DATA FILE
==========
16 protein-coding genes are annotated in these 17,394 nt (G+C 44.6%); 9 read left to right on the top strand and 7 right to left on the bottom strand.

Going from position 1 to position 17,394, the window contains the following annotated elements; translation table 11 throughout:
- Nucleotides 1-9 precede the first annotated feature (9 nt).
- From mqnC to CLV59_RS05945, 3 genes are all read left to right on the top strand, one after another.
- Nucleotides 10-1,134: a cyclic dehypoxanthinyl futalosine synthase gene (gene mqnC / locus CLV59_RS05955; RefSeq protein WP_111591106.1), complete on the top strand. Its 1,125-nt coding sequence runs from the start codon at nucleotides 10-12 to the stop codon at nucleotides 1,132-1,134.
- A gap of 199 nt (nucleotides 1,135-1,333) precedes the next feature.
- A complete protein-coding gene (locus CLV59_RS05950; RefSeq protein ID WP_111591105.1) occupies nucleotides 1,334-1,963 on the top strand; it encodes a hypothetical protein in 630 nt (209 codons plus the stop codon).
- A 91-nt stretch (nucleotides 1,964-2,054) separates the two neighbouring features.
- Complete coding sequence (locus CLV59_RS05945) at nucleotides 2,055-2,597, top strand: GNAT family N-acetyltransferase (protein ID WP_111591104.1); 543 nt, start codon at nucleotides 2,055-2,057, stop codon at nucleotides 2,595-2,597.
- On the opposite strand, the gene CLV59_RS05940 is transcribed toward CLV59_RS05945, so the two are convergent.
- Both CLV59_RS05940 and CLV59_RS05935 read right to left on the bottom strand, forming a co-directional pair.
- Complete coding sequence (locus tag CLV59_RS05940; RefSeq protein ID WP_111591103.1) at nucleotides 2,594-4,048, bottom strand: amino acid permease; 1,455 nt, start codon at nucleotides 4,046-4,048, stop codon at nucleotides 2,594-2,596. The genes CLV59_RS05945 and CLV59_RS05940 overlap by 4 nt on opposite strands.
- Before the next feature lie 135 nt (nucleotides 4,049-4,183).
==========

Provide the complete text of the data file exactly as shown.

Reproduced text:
16 protein-coding genes are annotated in these 17,394 nt (G+C 44.6%); 9 read left to right on the top strand and 7 right to left on the bottom strand.

Going from position 1 to position 17,394, the window contains the following annotated elements; translation table 11 throughout:
- Nucleotides 1-9 precede the first annotated feature (9 nt).
- From mqnC to CLV59_RS05945, 3 genes are all read left to right on the top strand, one after another.
- Nucleotides 10-1,134: a cyclic dehypoxanthinyl futalosine synthase gene (gene mqnC / locus CLV59_RS05955; RefSeq protein WP_111591106.1), complete on the top strand. Its 1,125-nt coding sequence runs from the start codon at nucleotides 10-12 to the stop codon at nucleotides 1,132-1,134.
- A gap of 199 nt (nucleotides 1,135-1,333) precedes the next feature.
- A complete protein-coding gene (locus CLV59_RS05950; RefSeq protein ID WP_111591105.1) occupies nucleotides 1,334-1,963 on the top strand; it encodes a hypothetical protein in 630 nt (209 codons plus the stop codon).
- A 91-nt stretch (nucleotides 1,964-2,054) separates the two neighbouring features.
- Complete coding sequence (locus CLV59_RS05945) at nucleotides 2,055-2,597, top strand: GNAT family N-acetyltransferase (protein ID WP_111591104.1); 543 nt, start codon at nucleotides 2,055-2,057, stop codon at nucleotides 2,595-2,597.
- On the opposite strand, the gene CLV59_RS05940 is transcribed toward CLV59_RS05945, so the two are convergent.
- Both CLV59_RS05940 and CLV59_RS05935 read right to left on the bottom strand, forming a co-directional pair.
- Complete coding sequence (locus tag CLV59_RS05940; RefSeq protein ID WP_111591103.1) at nucleotides 2,594-4,048, bottom strand: amino acid permease; 1,455 nt, start codon at nucleotides 4,046-4,048, stop codon at nucleotides 2,594-2,596. The genes CLV59_RS05945 and CLV59_RS05940 overlap by 4 nt on opposite strands.
- Before the next feature lie 135 nt (nucleotides 4,049-4,183).